Today, economic growth is mainly hampered by structural factors. Why are we so sure about it? In fact, we have stated this more than once. Our statements are supported by economic indicators, e.g., even during economic recession unemployment in Russia (adjusted by part-time employment) remained stable. At the same time, we are extremely concerned that wages demonstrate a faster growth than labour productivity. All this creates inflationary effects. Specifically, insufficient labour mobility, low competition in goods and services markets lower the economy’s flexibility and its ability to raise labour productivity. The progress in lowering inflation is held back by the following features of our economy: income inequality, high share of food products and essential goods in the structure of consumption, and unpegged inflation expectations. On top of this, the low diversification of economy enhances its sensitivity to external shocks.

When global markets face such events it is crucial to take conservative approach to domestic planning. We expect persistently sluggish global economy growth and assume that sanctions will remain and will limit Russian borrowers’ access to global markets. Oil prices will remain an important externality. Our economy still largely depends on oil prices. We consider several forecast scenarios.

Our baseline scenario assumes that oil prices will remain at $40 per barrel for the following three years, while economic growth will gradually increase. We believe the growth will be balanced with smoothly recovering consumer and investment demand and better consumer and producer sentiment. However, overall GDP growth rate is bound to be low: less than 1% next year and 1.5-2% in 2018 and 2019. If we take additional structural measures, a slightly higher growth rate is possible in 2018 and 2019, depending on the nature of measures.

Regarding the balance of payments dynamics, which we traditionally mention in the Guidelines, we expect the current account balance surplus to decrease over time. We can already observe this trend. Export growth will remain moderate, not least because we predict conservative oil prices, and because economy structure will by inertia retain a large share of oil and gas exports, and imports will be slightly recovering along with the pick-up of internal demand. Even now, we see the recovery of investment imports and we hope it will feed through to production growth. At the same time, capital outflows will remain low at about $25 billion for the whole forecast period, and this year we expect a figure less than $20 billion. This will be mostly determined by a gradual decline in corporate external debt repayments and by the real sector’s constrained demand for foreign assets. The trend will be supported by positive real interest rates what will keep ruble savings appealing. We expect that under said circumstances banks will repay their debt under FX refinancing operations by the end of 2017. Let us remember that we introduced this instrument in late 2014 to facilitate corporate external debt repayments when the access to external markets was blocked. We believe that the developments will be favourable and banks will repay their debt to the Central Bank.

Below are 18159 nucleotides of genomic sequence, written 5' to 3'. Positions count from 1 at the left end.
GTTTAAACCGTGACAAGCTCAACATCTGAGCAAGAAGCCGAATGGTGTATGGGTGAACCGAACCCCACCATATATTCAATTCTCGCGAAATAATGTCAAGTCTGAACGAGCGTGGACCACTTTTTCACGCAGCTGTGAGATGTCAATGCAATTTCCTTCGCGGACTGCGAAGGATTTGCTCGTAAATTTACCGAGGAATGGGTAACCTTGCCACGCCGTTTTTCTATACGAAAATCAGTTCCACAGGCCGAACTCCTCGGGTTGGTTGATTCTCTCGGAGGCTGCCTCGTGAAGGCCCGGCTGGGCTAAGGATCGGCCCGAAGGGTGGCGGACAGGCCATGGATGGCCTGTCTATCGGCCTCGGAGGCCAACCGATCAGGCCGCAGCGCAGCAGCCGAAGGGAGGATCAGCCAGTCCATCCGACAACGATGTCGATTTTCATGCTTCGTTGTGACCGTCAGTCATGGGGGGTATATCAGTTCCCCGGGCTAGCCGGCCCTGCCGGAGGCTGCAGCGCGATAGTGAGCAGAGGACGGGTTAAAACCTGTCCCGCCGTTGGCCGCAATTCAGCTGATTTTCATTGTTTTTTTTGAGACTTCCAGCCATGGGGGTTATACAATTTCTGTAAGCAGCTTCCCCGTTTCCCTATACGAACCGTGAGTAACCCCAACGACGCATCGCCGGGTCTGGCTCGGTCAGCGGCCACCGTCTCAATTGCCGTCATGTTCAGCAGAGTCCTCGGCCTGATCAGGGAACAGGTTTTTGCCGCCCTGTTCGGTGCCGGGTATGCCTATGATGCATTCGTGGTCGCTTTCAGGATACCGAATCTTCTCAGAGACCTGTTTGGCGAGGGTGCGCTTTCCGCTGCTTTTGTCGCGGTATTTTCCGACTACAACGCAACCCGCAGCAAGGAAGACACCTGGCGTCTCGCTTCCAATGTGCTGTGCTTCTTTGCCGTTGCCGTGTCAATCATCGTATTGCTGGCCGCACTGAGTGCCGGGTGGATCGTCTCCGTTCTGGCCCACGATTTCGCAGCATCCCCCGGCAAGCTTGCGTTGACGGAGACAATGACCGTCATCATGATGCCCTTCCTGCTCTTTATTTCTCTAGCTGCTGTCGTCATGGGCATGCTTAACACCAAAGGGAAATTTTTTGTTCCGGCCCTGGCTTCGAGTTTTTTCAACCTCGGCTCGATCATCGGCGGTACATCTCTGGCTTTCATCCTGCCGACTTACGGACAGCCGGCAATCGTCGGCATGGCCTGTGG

We also consider alternative macroeconomic scenarios: a risk scenario assuming that oil prices fall to $25 per barrel in 2017, and an optimistic scenario assuming that oil prices will increase to $55 per barrel. Currently, we view the risk scenario as highly unlikely; however, we believe that it is necessary to take such scenario into account to get properly prepared.

If the risk scenario with low oil prices materialises, we expect GDP to decline both in 2017 and 2018. The inflation slowdown to the 4% target will occur a little later, in 2018. If necessary, the Bank of Russia will take additional actions along with monetary policy measures to ensure financial stability. Under this scenario, we are ready to carry out interventions and expand FX refinancing, if required.

Under the optimistic scenario, the economic recovery will begin sooner. However, I would like to emphasise that even if oil prices reach $55 per barrel, we will simply achieve the potential growth rate of 2% within a shorter period of time. Without structural measures there will be no increase in growth, and it will take us less time to reach the limit that exists according to our estimates. In this case, inflation will decline faster and it is important not to allow the oil price growth to discourage structural changes and further fiscal consolidation.